Dialogue sometimes reads artificially, dryly, boring, or all those other adjectives that describe something that simply isn’t good. Heart wrenching dialogue is only heart wrenching if it is written well. It needs to be sad, and it needs to have pauses, moments to cry, or scream, or whatever your character needs to do. It needs to basically make your reader want to do all those things, too.
Step 1) Think back to an argument–a serious, maybe break-up argument–and consider the pauses and silences that added intensity to the argument. This doesn’t only work for arguments (that’s just a good example). These pauses need to take place within the heart wrenching dialogues that happen in life, such as a loved one dying, a friendship ending, or a last goodbye.
If you want your reader to really feel the situation no matter what it is, break up the dialogue with those pauses without simply saying “He silenced.” Create your own silence within an argument with a line like, “He stopped talking, stopped moving. The stillness of the room screamed its silence at me, his words still ringing in the air.” And go on with something like that depending on how long you want this pause to be. The overall point of a pause/silence is to reflect the intensity of a real life, emotional situation.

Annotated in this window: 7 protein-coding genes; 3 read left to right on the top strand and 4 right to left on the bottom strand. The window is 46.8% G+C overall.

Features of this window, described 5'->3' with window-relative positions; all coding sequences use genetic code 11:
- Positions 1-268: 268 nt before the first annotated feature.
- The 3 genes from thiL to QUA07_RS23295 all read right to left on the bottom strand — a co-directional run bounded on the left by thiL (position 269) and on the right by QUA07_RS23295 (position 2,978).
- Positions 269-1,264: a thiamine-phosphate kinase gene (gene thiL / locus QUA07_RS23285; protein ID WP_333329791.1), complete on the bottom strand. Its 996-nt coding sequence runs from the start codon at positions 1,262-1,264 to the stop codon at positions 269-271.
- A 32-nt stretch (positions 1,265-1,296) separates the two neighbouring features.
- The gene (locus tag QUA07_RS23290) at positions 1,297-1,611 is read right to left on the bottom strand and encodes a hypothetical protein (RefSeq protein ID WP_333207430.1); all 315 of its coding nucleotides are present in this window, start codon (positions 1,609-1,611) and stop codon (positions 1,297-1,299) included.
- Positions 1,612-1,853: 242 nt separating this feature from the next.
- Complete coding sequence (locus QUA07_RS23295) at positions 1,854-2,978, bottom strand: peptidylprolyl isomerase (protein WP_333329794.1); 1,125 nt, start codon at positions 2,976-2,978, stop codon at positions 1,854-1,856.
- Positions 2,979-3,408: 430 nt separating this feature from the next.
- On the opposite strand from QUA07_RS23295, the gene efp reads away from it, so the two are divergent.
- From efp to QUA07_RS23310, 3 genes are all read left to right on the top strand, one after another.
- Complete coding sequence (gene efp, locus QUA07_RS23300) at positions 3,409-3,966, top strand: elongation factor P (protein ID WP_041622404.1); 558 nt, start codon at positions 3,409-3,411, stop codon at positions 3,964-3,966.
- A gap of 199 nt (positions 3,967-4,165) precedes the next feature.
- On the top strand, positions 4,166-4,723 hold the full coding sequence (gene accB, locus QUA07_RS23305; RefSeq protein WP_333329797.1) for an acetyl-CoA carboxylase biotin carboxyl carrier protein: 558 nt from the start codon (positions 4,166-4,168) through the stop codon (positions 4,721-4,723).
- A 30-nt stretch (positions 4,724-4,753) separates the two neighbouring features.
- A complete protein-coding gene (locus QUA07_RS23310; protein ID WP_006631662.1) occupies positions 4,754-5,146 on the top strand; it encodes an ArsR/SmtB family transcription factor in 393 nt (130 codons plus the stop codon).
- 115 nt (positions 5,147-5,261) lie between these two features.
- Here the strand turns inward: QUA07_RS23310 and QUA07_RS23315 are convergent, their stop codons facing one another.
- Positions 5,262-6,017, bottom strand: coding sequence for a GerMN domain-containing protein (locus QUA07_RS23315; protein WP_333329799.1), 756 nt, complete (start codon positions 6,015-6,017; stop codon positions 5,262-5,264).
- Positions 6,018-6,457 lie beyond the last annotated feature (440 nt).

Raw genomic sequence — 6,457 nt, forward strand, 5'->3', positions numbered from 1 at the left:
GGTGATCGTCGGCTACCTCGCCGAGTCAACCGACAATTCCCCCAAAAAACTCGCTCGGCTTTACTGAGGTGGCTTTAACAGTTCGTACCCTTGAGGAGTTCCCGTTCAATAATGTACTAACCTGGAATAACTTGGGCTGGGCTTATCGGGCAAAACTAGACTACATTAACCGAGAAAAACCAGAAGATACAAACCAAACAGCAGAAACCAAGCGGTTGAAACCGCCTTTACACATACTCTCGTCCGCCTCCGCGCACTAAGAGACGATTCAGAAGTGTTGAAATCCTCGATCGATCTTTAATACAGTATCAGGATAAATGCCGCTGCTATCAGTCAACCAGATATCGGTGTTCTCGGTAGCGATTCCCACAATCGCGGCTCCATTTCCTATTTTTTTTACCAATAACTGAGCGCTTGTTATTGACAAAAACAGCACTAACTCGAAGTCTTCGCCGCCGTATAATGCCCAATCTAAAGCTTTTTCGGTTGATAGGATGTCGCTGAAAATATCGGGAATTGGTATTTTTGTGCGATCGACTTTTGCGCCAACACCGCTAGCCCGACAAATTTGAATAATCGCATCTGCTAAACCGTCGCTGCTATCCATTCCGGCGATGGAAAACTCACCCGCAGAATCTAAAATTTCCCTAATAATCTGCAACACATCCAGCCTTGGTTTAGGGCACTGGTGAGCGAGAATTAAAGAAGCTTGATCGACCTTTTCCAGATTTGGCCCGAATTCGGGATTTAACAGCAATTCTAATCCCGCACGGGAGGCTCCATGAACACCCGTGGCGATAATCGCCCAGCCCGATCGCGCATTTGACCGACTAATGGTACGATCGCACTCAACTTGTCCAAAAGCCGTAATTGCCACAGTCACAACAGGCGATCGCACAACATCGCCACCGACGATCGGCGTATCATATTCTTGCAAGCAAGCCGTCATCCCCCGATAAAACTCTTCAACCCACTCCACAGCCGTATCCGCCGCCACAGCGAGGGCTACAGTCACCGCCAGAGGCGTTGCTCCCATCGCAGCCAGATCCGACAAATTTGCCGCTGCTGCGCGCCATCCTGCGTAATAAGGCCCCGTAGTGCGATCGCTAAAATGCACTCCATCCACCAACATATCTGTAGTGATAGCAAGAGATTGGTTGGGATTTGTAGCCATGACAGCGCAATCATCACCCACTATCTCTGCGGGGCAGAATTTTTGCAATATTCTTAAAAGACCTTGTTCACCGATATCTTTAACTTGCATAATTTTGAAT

Step 2) Avoid dialogue tags, because in the middle of an emotional conversation, dialogue tags would strip the emotion right off the page. For more on dialogue tags, check out my article on Dialogue Writing Tips.
Step 3) Be raw. During heart wrenching dialogues in our lives, we say raw things to each other, and what I mean by that is that we say the things we feel writhing in our chests. Pry out those words. If you want emotional dialogue, say what you would be terrified to say in real life. If the boy you love is about to leave your life forever, tell him you love him. If you’re cheating on your girlfriend with another girl, tell your girlfriend everything about her that you don’t love. Get messy. Get real. Because it’s raw with feeling.